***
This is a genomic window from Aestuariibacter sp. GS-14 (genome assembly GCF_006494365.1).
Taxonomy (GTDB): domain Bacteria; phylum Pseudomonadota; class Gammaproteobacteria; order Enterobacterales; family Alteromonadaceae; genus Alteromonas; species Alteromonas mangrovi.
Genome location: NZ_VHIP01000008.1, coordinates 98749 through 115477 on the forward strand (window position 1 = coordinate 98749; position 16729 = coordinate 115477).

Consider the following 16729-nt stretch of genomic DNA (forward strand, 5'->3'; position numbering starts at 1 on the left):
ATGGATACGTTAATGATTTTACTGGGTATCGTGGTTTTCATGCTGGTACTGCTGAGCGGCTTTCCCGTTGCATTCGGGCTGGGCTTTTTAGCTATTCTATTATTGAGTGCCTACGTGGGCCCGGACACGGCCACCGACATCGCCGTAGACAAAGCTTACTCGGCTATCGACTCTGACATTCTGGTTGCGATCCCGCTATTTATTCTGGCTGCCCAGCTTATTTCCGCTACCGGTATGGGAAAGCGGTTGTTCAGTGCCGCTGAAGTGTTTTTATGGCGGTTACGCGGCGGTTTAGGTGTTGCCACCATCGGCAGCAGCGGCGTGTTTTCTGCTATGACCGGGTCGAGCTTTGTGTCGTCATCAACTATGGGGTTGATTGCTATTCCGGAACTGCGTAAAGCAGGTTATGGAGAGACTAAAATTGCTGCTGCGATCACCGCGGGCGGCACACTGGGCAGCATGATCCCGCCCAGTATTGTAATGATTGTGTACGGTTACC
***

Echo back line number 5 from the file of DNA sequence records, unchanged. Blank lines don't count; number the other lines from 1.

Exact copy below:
ATGGATACGTTAATGATTTTACTGGGTATCGTGGTTTTCATGCTGGTACTGCTGAGCGGCTTTCCCGTTGCATTCGGGCTGGGCTTTTTAGCTATTCTATTATTGAGTGCCTACGTGGGCCCGGACACGGCCACCGACATCGCCGTAGACAAAGCTTACTCGGCTATCGACTCTGACATTCTGGTTGCGATCCCGCTATTTATTCTGGCTGCCCAGCTTATTTCCGCTACCGGTATGGGAAAGCGGTTGTTCAGTGCCGCTGAAGTGTTTTTATGGCGGTTACGCGGCGGTTTAGGTGTTGCCACCATCGGCAGCAGCGGCGTGTTTTCTGCTATGACCGGGTCGAGCTTTGTGTCGTCATCAACTATGGGGTTGATTGCTATTCCGGAACTGCGTAAAGCAGGTTATGGAGAGACTAAAATTGCTGCTGCGATCACCGCGGGCGGCACACTGGGCAGCATGATCCCGCCCAGTATTGTAATGATTGTGTACGGTTACC